Protecting Cruise Line Employees' Rights to Maintenance and Cure: The Need for Pre-Trial Adjudication
Rory D. Bahadur
Washburn University - School of Law
University of San Francisco Maritime Law Journal, Vol. 18, No. 2, 2005-06
Cruise ship workers are often exposed to callous treatment by certain members of the cruise industry. Many cruise lines hire third world employees desperate for jobs and fearful of U.S. immigration authorities. Particularly appalling is the way foreign cruise line employees are sometimes deprived of maintenance and cure. Maintenance and cure is a maritime law doctrine which compels shipowners to provide medical care to seamen injured in the service of the vessel until the seaman is declared at maximum medical improvement (MMI).Despite the United States Supreme Court's repeated admonishment regarding maintenance and cure, cruise line employees often encounter delays with the maintenance and cure provision of their suits against their employers.
Two legal arguments are frequently put forth by the cruise industry in an attempt to avoid or delay fulfilling their legal obligations to seaman medically signed off cruise vessels: 1) Courts cannot compel the provision of disputed medical care or cure before trial or summary judgment and 2) The duty to investigate claims of seamen's injuries gives shipowners a broad right to delay or deny provision of medical care or cure. This article demonstrates that these legal arguments are unsustainable and do not justify the delays they cause in the provision of maintenance and cure. The case of Vesna Nasteska v. Carnival Cruise Lines is used as an example of a foreign cruise worker denied maintenance and cure after a medical signoff.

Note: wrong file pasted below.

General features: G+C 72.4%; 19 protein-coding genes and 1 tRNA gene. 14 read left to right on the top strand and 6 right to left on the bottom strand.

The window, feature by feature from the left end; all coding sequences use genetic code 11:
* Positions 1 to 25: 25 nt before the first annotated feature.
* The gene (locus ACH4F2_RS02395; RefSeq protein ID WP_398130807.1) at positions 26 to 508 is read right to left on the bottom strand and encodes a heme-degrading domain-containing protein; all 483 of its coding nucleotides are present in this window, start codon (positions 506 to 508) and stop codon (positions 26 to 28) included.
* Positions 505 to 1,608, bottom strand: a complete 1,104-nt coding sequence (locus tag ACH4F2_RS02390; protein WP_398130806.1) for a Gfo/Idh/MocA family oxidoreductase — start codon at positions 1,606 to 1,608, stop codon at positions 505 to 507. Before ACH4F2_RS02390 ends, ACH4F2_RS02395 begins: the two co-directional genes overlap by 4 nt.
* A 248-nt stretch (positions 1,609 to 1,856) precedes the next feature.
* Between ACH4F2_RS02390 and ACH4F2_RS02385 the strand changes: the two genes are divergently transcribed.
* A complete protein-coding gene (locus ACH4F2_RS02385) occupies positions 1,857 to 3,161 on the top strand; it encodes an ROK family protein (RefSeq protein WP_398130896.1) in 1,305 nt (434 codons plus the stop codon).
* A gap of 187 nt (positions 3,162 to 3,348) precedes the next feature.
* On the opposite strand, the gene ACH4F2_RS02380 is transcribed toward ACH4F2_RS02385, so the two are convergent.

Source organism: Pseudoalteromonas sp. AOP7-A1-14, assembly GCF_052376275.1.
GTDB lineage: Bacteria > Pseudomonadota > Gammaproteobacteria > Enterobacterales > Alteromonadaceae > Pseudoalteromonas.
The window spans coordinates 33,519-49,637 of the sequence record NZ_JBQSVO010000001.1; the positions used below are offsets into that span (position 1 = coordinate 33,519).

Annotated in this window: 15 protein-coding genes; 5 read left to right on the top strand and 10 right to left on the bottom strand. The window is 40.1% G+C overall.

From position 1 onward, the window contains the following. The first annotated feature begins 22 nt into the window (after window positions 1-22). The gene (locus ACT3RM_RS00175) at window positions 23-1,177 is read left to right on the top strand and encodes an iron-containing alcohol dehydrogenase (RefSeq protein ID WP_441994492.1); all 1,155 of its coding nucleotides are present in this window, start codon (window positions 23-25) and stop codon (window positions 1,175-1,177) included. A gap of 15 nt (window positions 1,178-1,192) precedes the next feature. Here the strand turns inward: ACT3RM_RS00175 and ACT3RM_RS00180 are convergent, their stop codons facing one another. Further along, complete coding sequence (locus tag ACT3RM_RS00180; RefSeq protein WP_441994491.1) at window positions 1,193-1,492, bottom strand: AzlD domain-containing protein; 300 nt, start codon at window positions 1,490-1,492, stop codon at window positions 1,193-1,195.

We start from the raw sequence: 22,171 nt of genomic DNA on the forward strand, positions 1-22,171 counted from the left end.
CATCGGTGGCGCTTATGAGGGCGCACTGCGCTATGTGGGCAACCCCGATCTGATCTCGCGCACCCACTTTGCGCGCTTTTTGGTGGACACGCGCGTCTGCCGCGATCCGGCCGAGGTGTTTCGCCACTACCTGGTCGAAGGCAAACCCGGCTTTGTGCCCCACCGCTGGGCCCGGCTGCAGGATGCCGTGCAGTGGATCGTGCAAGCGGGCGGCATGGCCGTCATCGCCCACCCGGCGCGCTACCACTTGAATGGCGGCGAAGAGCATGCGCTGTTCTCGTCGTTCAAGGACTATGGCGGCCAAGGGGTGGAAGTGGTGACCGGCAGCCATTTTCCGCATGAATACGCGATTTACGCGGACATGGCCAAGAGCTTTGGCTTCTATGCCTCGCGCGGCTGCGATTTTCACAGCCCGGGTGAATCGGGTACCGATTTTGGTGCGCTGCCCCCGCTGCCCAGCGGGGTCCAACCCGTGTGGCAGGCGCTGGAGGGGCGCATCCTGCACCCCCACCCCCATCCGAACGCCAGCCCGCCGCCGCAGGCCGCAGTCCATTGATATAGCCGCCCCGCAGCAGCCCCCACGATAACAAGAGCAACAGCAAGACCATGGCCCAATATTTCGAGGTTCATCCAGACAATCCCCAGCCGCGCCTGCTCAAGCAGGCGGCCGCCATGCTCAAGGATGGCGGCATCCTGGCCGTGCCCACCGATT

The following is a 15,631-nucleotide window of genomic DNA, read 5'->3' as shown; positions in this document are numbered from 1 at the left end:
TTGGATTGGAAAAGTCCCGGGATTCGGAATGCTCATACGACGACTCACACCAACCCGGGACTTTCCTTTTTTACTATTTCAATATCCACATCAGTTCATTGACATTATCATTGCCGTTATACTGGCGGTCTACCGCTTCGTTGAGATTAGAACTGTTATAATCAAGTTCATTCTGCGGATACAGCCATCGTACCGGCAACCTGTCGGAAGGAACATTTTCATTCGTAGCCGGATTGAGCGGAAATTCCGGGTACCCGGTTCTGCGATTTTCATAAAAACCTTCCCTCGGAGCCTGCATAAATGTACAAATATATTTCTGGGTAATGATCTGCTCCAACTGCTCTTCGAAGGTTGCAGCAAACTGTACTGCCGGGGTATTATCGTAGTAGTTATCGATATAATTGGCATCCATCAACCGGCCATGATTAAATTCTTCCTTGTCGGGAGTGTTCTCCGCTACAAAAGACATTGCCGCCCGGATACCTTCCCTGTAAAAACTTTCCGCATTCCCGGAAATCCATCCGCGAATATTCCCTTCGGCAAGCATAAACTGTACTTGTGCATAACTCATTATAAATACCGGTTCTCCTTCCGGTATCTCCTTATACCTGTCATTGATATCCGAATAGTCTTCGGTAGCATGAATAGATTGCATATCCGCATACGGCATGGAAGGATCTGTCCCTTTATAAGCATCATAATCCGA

Number of Pages in PDF File: 32
Keywords: maintenance, cure, seaman, cruise line, maritime law, maximum medical improvement, vesna nasteska, carnival cruise lines, pretrial adjudicationAccepted Paper Series
Date posted: January 15, 2008
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